## 1. Angular Momentum

### 1.1. Angular momentum operators

We will have operators corresponding to angular momentum about different orthogonal axes \({\hat{L}_{x}}\), \({\hat{L}_{y}}\), and \({\hat{L}_{z}}\) though they will not commute with each other, in contrast to the linear momentum operator \({\hat{p}_{x}}\), \({\hat{p}_{y}}\) and \({\hat{p}_{z}}\) which do commute. We will, however, find another useful angular momentum operator \({\hat{L}^{2}}\) which does commute separately with each of \({\hat{L}_{x}}\), \({\hat{L}_{y}}\) and \({\hat{L}_{z}}\). The eignfunctions for \({\hat{L}_{x}}\), \({\hat{L}_{y}}\), \({\hat{L}_{z}}\) are simple. Those for \({\hat{L}^{2}}\), the spherical harmonics, are more complicated, but can be understood relatively simply and form the angular shapes of the hydrogen atom orbitals.

The classical angular momentum of a small object of (vector) linear momentum \(\mathbf{p}\) centered at a point given by the vector displacement \(\mathbf{r}\) relative to some origin is \(\mathbf{L}=\mathbf{r}\times\mathbf{p}\).

As usual

\[\mathbf{C}=\mathbf{A}\times\mathbf{B}=\mathbf{c}Ab\sin\theta\equiv\begin{vmatrix}\mathbf{i} & \mathbf{j} & \mathbf{k} \\ A_{x} & A_{y} & A_{z} \\ B_{x} & B_{y} & B_{z}\end{vmatrix}\]where \({\mathbf{i}}\), \({\mathbf{j}}\), \({\mathbf{k}}\) are unit vectors in \({x}\), \({y}\) and \({z}\) directions. \({\mathbf{C}}\) is perpendicular to the plane of \({\mathbf{A}}\) and \({\mathbf{B}}\). \({\theta}\) is the angle between the vector \({\mathbf{A}}\) and \({\mathbf{B}}\). \({\mathbf{c}}\) is unit vector in the direction of the vector \({\mathbf{C}}\). Note that, in previous equation, the ordering of the multiplications in the second line is chosen to work also for operators instead of numbers for one or other vector, the sequence of multiplications in each term is always in the sequence of the rows from top to bottom.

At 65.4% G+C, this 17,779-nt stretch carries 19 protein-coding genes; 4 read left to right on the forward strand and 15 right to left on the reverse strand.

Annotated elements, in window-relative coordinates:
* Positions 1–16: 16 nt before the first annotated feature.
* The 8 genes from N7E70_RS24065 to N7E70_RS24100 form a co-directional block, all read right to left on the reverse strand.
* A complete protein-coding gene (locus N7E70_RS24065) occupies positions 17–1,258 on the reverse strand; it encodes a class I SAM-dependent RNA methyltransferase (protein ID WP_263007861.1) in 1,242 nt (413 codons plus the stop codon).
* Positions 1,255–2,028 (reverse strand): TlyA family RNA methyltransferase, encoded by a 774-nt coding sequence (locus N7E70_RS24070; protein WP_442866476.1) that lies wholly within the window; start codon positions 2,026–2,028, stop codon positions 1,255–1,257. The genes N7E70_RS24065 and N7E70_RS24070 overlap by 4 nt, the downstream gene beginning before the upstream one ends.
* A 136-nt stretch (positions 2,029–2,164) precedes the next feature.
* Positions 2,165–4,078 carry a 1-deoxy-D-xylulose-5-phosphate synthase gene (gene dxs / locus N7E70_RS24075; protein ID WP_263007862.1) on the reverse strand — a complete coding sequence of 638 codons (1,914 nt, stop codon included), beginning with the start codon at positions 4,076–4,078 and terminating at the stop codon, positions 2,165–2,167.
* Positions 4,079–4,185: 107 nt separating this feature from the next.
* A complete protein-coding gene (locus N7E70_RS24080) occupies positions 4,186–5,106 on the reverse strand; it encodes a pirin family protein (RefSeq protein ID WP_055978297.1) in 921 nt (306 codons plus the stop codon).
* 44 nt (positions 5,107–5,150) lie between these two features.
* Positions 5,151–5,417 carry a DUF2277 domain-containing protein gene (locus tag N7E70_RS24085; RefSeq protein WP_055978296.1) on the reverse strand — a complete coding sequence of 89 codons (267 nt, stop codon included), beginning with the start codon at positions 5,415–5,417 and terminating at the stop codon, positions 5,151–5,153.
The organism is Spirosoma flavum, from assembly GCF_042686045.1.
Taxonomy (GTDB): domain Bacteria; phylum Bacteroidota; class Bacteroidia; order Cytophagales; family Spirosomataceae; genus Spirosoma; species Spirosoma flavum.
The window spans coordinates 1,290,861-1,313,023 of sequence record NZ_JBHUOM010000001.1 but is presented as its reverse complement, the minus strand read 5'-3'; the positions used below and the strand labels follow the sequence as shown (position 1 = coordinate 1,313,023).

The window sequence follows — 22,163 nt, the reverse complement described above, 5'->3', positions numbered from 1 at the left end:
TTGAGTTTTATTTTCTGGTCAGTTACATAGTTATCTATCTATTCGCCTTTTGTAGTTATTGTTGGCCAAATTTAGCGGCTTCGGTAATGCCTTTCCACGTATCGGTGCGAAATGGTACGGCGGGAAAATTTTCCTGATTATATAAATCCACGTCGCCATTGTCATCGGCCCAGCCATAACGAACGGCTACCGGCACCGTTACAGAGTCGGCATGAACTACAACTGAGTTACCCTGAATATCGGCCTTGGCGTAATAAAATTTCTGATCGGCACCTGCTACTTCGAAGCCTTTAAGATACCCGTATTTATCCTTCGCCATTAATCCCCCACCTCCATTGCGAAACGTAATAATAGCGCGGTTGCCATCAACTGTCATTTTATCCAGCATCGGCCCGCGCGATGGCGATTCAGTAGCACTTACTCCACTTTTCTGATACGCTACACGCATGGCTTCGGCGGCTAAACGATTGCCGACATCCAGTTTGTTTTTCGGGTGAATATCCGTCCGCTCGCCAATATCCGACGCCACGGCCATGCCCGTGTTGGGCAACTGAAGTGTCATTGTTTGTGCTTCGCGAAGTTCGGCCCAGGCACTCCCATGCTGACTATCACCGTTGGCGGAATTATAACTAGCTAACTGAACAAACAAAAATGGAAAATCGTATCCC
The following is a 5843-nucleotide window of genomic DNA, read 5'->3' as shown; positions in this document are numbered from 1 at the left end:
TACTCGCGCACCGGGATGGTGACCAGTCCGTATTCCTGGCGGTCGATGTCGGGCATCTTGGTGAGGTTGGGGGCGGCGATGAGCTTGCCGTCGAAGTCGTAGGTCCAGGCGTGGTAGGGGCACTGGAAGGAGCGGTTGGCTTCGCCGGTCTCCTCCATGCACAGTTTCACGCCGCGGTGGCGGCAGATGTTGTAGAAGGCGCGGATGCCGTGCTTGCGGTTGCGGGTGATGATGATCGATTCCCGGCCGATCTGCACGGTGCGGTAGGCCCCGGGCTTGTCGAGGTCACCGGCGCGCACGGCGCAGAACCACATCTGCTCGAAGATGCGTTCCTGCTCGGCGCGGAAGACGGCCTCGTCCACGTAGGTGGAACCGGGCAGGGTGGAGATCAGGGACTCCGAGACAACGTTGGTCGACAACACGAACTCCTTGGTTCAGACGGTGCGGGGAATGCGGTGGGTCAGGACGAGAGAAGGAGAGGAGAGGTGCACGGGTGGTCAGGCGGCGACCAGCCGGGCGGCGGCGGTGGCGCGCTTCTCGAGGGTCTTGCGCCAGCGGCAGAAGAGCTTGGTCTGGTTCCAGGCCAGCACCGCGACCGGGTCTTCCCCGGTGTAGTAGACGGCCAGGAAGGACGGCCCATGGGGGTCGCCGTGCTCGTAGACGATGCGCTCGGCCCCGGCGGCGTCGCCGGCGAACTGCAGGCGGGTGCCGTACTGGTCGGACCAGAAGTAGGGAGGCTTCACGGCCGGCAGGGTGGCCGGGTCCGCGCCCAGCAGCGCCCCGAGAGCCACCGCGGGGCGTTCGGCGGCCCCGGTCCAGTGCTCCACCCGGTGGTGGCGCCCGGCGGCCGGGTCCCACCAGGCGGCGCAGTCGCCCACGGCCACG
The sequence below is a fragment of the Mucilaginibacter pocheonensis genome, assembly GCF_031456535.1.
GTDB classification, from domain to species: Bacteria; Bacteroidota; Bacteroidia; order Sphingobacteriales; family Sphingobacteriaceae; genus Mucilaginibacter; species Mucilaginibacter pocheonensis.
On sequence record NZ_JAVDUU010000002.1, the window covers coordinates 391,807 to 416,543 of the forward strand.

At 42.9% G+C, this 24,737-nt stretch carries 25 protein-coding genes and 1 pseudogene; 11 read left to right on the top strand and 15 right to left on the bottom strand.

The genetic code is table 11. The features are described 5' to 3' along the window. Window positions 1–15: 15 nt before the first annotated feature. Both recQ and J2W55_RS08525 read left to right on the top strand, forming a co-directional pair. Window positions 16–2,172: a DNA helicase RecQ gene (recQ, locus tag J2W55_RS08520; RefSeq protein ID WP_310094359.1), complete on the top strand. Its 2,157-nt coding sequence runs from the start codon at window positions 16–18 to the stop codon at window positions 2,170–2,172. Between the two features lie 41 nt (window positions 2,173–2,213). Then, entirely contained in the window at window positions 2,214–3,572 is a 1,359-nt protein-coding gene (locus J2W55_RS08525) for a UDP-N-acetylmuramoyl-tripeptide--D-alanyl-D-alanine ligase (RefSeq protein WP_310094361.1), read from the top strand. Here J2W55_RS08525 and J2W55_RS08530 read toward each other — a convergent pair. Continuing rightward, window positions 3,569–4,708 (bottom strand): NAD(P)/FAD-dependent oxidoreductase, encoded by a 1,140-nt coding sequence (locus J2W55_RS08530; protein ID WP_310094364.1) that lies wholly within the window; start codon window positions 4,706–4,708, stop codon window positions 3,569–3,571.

With classical angular momentum, we can explicitly write out the various components

\[L_{x}=yp_{z}-zp_{y}\quad L_{y}=zp_{x}-xp_{z}\quad L_{z}=xp_{y}-yp_{x}\]Now we can propose a quantum mechanical angular momentum operator \({\hat{\mathbf{L}}}\) based on substituting the position and momentum operators

\[\hat{\mathbf{L}}=\hat{\mathbf{r}}\times\hat{\mathbf{p}}=-i\hbar(\mathbf{r}\times\nabla)\]and similarly write out component operators

\[\begin{array}{rcl} \hat{L}_{x}&=&\hat{y}\hat{p}_{z}-\hat{z}\hat{p}_{y}=-i\hbar\left(y\frac{\partial}{\partial z}-z\frac{\partial}{\partial y}\right) \\ \hat{L}_{y}&=&\hat{z}\hat{p}_{x}-\hat{x}\hat{p}_{z}=-i\hbar\left(z\frac{\partial}{\partial x}-x\frac{\partial}{\partial z}\right) \\ \hat{L}_{z}&=&\hat{x}\hat{p}_{y}-\hat{y}\hat{p}_{x}=-i\hbar\left(x\frac{\partial}{\partial y}-y\frac{\partial}{\partial x}\right) \end{array}\]which are each Hermitian, and so, correspondingly, is the operator \({\hat{\mathbf{L}}}\) itself.

The operators corresponding to individual coordinate directions obey commutation relations